Saviour." She may here be drawing a distinction between the soul and 
the spirit, as S. Paul does; but she speaks of them both as 
possessions, and not as the I. She does not say: "I as a soul 
magnify; I as a spirit rejoice." This may be merely a question of 
language; yet surely this loose language expresses an inaccurate and 
ill-defined idea. That idea was in the air all about us in Europe, 
and no doubt we were influenced by it, and at first to some extent we 
substituted the term 'higher self' for 'soul'. 

So we used such expressions as 'looking up to the higher 
self', 'listening to the promptings of the higher self', and so on. I 
remember that Mr. Sinnett used sometimes to speak a little 
disparagingly of the higher self, remarking that it ought to take 
more interest than it seemed to do in the unfortunate personality 
struggling on its behalf down here; and he used jokingly to suggest 
the formation of a society for the education of our higher selves. It 
was only gradually that we grew into the feeling that the higher self 
was the man, and that what we see down here is only a very small part 
of him. Only little by little did we learn that there is only one 
consciousness, and that the lower, though an imperfect representation 
of the higher, is in no way separate from it. We used to think of 
raising 'ourselves' till we could unite 'ourselves' with that 
glorified higher being, not realising that it was the higher that was 
the true self, and that to unite the higher to the lower really meant 
opening out the lower so that the higher might work in it and through 

It takes time to become thoroughly permeated by Theosophical ideas. 
It is not merely reading the books, it is not merely hard study even, 
that makes us real Theosophists; we must allow time for the teaching 
to become part of ourselves. We may notice this constantly in the 
case of new members. People join us, people of keen intelligence, 
people of the deepest devotion, truly anxious to do the best they can 
for Theosophy, and to assimilate it as rapidly and perfectly as 
possible; and yet with all that, and with all their eager study of 
our books, they cannot at once put themselves into the position of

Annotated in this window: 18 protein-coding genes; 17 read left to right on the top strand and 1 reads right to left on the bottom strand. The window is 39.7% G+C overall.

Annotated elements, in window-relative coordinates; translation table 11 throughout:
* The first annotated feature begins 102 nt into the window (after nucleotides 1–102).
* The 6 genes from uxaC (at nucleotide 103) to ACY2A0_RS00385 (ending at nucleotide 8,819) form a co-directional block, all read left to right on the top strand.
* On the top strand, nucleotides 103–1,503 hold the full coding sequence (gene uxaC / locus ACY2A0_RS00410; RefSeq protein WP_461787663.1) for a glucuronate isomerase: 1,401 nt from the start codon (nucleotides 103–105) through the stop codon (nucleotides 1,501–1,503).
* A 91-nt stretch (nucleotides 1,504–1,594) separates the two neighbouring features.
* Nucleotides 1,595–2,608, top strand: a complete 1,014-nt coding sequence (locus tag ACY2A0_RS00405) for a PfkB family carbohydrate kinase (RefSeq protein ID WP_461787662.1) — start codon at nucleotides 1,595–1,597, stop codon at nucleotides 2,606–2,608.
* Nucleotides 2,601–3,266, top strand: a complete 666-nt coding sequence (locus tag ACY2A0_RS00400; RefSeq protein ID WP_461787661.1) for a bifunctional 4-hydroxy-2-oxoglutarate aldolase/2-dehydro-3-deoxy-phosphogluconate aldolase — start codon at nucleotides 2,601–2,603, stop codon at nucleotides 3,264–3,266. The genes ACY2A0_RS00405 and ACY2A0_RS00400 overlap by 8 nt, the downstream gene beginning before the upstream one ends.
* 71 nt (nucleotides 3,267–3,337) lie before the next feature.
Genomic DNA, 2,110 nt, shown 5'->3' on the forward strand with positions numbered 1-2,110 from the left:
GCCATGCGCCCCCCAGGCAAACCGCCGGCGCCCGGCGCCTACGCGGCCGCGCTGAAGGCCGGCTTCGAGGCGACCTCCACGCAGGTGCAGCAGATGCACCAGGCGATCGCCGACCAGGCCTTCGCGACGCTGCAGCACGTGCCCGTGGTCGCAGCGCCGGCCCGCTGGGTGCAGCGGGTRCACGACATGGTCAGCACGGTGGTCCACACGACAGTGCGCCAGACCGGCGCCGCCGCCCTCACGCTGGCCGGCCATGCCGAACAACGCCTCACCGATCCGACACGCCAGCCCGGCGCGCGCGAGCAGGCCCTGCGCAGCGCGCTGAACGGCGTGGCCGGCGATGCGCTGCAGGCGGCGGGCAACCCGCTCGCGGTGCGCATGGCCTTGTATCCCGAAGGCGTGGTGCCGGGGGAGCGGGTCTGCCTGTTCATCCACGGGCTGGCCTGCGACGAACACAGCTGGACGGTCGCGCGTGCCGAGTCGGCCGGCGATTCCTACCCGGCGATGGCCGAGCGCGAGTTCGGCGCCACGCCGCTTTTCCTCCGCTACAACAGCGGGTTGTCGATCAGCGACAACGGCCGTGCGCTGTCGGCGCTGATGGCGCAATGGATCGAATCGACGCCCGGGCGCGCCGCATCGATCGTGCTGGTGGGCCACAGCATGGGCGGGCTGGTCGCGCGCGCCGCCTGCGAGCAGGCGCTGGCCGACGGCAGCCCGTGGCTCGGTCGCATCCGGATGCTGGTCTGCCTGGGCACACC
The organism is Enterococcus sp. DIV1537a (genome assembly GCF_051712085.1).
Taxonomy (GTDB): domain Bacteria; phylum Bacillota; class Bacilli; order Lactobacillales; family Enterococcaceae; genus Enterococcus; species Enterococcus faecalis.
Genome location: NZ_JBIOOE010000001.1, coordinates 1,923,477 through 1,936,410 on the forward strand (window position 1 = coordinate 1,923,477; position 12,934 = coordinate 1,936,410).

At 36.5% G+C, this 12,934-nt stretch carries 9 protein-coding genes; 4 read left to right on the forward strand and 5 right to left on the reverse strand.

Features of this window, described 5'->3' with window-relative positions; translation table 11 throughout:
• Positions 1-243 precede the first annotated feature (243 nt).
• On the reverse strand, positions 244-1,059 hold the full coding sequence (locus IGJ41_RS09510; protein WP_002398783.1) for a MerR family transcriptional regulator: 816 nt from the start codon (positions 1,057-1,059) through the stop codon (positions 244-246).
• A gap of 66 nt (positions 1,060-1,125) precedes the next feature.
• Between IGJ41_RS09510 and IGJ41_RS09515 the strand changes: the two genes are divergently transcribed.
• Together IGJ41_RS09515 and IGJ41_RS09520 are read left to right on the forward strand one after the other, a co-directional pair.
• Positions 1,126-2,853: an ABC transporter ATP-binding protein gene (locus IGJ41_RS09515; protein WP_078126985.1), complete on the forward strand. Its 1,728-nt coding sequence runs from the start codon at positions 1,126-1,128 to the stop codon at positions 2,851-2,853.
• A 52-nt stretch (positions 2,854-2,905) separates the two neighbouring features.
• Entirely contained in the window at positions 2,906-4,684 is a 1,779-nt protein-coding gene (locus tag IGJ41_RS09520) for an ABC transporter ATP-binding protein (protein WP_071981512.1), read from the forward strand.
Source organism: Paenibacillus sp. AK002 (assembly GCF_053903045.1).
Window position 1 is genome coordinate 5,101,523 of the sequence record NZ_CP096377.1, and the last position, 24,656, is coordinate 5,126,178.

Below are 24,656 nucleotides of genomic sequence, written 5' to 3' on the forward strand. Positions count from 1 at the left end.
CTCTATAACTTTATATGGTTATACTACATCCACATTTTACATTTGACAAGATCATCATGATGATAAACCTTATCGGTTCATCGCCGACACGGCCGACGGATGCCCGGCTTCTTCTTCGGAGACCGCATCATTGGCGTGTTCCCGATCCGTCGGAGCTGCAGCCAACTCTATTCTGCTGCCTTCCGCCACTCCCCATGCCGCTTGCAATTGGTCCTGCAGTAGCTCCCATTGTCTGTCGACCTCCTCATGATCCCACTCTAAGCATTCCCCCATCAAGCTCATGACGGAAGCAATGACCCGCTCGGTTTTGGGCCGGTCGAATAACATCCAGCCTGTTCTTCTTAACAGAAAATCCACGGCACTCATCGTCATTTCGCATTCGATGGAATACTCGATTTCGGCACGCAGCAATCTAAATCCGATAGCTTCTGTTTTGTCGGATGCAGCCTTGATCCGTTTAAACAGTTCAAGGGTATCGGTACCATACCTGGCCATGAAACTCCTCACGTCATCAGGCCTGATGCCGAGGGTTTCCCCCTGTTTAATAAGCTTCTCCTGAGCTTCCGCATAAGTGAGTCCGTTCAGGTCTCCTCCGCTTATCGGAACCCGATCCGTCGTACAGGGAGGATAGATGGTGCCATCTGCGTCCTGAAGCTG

the older members; and they will sometimes show that, by making some 
crude remark which is not at all in harmony with Theosophical 
teaching. I do not mean to suggest that the mere efflux of time will 
produce these effects, for obviously a man who does not study may 
remain a member for twenty years and be but little forwarder at the 
end of that time than he was at the beginning; but one who patiently 
studies, one who lives much with those who know, enters presently 
into the spirit of Theosophy - or perhaps it might be better said 
that the spirit of Theosophy enters into him. 

Evidently, therefore, new members should never intermit their 
studies, but try to understand the doctrines from every point of 
view. Year by year we are all growing into the attitude of those who 
are older than ourselves, and it comes chiefly by association and 
conversation with those older students. The Masters know almost 
infinitely more than the highest of Their pupils, and so those 
highest pupils continue to learn from association with Them; we who 
are lower pupils know much less than those who stand above, and so we 
in turn learn by association with them; and in the same way those who 
are not yet even at our level may learn something from similar 
association with us. So always the older members can help the 
younger, and the younger have much to learn from those who have 
trodden the road before them. It was in this gradual way that we came 
to understand about the higher and the lower self. 

If we try to express the relation of the personality to the ego, we 
can best put it by saying that the former is a fragment of the 
latter, a tiny part of him expressing itself under serious 
difficulties. We meet a person on the physical plane; we speak to 
him; and we think and say that we know him. It would be a little 
nearer the truth if we said that we knew a thousandth part of him. 
Even when clairvoyance is developed - even when a man develops the 
sight of his causal body, and looks at the causal body of another 
man - even then, though he sees a manifestation of the ego on his own 
plane, he is still far from seeing the real man. I have tried, by 
means of the illustrations in Man, Visible and Invisible, to give 
some indication of one side of the aspect of these higher vehicles; 
but the illustrations are in reality absolutely inadequate; they can 
give only faint adumbrations of the real thing. When any one of our